Another sign, perhaps, of a more savvy client, is the number of businesses looking overseas for design input. Clients in the retail and restaurant sectors are increasingly willing to look beyond the traditionally strong UK design market to get who they want, observes sourcing agency Global Design Register.
“More and more, clients are willing to go further afield to find ground-breaking creativity,” says GDR’s Kate Ancketill. She adds that clients look beyond the usual retail design suspects to get a different, and often fresher interior look – France or Italy, or even the US, which is perceived as the leader of increasingly popular entertainment-based retail.
GDR has also noticed that, in their quest for a fresh approach, some clients are going to less established retail designers, despite reservations about using smaller outfits.
“There is a vogue for smaller consultancies which may have been only going for two years or so with ten staff, but are perceived as being quicker on their feet in terms of creativity.”
David Collins, whose restaurant client list includes Putney Bridge, Quo Vadis, Gary Rhodes and The Ivy, as well as the more down to earth Eat cafÃ©s, finds that clients come back to him because they know they can get something which works, as well as looks good.
“I think people must be sick to death of asking me to do restaurants, but we’ve done a lot of restaurants that have achieved their goals,” he says, adding that clients are looking for insights into how restaurants are managed from their designers, as well as creativity.
“It’s got to be tough, provocative and unique, but it has to work,” he adds, “This is most important in the restaurant sector, where unlike most of the rest of retail the product is manufactured at the same time as the sale.”
If designers get confused by clients’ needs, discrepancies in designers’ fee quotes can truly baffle the clients, which GDR observes can vary by as much as 300 per cent for the same job.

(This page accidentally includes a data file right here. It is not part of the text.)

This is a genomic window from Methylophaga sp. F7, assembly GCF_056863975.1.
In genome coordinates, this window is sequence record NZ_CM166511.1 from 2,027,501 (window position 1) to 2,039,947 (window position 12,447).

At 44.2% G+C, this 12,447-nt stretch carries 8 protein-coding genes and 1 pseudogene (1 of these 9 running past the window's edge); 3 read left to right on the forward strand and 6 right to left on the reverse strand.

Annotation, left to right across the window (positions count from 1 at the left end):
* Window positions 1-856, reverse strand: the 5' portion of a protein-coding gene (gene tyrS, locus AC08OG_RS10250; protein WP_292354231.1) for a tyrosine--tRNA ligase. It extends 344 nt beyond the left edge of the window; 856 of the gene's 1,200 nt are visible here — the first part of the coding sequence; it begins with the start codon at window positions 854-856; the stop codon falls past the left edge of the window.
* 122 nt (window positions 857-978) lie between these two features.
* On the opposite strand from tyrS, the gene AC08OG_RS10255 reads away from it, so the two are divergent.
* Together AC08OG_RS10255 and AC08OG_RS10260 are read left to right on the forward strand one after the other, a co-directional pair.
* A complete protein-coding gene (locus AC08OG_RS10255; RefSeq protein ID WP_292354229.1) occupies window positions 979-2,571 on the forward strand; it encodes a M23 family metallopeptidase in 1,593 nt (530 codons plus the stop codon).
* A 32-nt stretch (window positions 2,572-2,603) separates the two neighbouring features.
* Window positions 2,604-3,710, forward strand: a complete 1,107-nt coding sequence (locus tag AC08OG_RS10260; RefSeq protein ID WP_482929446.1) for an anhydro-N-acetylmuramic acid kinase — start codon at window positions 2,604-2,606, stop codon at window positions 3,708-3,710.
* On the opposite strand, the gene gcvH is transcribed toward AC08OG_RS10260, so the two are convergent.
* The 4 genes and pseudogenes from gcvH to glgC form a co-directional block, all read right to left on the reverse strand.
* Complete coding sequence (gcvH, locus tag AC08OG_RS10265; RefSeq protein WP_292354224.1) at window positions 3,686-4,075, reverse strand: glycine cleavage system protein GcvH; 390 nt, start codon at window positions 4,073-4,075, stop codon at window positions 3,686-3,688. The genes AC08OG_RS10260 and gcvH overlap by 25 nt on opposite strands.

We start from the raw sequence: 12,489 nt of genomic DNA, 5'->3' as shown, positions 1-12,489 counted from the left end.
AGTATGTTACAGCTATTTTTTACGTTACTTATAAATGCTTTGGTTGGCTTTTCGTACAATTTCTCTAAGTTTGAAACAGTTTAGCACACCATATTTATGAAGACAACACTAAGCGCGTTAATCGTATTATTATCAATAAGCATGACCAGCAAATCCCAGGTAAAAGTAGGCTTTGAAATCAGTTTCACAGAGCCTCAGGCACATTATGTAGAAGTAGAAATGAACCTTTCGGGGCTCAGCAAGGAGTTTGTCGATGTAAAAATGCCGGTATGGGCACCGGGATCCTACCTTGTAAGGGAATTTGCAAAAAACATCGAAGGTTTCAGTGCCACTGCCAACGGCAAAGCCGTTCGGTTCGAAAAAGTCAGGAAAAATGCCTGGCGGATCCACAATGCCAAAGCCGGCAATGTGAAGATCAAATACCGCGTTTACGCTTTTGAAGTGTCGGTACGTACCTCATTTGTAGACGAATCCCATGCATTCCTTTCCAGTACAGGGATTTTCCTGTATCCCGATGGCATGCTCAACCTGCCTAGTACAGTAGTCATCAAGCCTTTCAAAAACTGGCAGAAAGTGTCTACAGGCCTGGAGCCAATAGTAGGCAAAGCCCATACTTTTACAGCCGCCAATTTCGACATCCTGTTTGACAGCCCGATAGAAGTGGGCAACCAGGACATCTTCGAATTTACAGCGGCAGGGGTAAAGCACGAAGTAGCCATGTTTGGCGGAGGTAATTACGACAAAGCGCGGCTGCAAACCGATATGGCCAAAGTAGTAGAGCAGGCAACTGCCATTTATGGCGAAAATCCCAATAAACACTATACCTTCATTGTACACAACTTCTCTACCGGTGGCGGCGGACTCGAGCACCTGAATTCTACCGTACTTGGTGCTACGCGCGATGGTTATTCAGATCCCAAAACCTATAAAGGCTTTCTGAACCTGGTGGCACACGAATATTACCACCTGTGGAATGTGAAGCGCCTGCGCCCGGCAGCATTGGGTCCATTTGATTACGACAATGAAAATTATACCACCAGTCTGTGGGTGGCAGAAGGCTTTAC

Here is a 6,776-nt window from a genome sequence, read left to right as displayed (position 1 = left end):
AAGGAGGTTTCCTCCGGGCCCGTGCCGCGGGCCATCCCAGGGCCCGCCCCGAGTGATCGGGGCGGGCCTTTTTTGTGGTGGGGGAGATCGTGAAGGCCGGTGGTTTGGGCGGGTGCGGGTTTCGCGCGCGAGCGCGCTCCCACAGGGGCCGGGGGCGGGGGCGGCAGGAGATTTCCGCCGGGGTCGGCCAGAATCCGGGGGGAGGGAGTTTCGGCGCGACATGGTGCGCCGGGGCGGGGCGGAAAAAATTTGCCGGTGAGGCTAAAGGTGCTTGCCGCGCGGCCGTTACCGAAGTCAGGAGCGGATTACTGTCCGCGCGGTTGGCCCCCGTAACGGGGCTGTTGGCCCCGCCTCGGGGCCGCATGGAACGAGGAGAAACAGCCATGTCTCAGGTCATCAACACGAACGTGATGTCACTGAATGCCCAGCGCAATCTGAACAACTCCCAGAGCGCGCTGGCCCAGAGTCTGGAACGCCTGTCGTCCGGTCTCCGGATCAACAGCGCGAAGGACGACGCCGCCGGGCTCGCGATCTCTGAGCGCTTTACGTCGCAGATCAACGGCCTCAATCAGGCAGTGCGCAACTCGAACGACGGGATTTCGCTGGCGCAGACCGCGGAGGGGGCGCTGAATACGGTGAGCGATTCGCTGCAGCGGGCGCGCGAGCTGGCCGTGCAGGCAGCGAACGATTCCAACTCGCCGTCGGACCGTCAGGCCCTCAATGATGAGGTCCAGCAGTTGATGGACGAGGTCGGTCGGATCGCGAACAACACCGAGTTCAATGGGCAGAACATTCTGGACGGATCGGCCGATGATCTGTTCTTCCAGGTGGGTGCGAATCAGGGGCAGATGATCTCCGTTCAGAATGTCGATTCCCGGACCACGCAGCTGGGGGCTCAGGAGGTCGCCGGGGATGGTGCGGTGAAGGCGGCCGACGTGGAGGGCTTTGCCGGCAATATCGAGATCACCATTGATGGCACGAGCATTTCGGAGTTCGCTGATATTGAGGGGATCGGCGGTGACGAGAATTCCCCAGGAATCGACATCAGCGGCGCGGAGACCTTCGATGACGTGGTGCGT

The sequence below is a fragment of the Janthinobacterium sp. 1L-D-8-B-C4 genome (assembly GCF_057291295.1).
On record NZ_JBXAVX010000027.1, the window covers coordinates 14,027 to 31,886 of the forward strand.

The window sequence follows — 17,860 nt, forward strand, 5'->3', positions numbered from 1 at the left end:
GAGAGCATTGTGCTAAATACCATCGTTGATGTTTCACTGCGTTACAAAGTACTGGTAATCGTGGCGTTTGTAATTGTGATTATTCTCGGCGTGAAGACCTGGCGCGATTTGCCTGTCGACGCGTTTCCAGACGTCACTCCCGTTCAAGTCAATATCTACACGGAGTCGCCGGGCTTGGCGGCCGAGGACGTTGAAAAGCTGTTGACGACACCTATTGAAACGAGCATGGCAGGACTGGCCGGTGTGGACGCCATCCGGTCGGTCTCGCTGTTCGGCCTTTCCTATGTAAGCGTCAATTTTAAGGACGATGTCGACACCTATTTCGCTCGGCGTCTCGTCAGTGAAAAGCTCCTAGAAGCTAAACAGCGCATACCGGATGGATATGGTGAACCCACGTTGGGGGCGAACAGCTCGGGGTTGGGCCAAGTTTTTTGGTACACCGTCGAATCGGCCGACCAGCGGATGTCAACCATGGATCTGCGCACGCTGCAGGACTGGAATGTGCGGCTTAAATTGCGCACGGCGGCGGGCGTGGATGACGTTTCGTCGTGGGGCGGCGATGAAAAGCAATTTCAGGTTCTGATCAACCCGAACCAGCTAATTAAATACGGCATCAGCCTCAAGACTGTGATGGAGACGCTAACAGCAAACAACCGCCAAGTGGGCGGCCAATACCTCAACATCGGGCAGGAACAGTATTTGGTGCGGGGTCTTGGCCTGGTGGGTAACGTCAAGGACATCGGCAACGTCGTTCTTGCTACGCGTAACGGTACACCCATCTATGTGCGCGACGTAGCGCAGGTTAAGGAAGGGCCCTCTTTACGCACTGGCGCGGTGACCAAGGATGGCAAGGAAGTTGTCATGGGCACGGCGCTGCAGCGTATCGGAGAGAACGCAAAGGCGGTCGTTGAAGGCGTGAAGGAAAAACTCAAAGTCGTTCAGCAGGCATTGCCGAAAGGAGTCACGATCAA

“There’s a very significant concern that they don’t understand the pricing system which designers quote, and they think something underhand is going on,” says Ancketill.
Jigsaw’s Bryant says the chain, currently searching for an additional design consultancy to work with, looks to pay a “fair” design fee of around 10 per cent of the total cost of the job, but finds some designers are expecting up to 15 per cent or in some cases as high as 20 per cent.
Many designers agree that their clients are generally more au fait with dealing with designers. “This is good in that you’re not having to educate them, but they can be tighter on the budget side,” says Hodgkinson.
But not everyone agrees. Glasgow-based Skakel and Skakel’s experience, with a few notable exceptions, is that clients know little about design and bring in designers far too late. It is their role, says associate director Derek Adams, to encourage the client to understand that retail design is a two-way process.
“Food retailers have a wee bit more of a focus on quality of service, whereas fashion retailers aren’t always in touch with their customers and their market. Food retailers tend to be more passionate about their food brand,” says Adams.
Even this isn’t always enough. “It’s all very well being brand-aware but you must know what to do with it and what makes current and future customers tick,” he adds.
Likewise, Corsie Naysmith’s Stephen Cribbett believes many [UK] retailers don’t grasp design issues, and that many designers don’t get that it’s about helping clients sell more product. “[Mainland] European clients have a far greater understanding of what design can achieve for their stores,” he says, citing Italian food retailer Finiper Group, Street One – a German women’s fashion retailer and KPN Telecom in The Netherlands.
And while the growth of e-commerce makes it hard to predict the future for retail, it’s a safe bet that it will be the client rather than the designer who’ll continue to call the shots.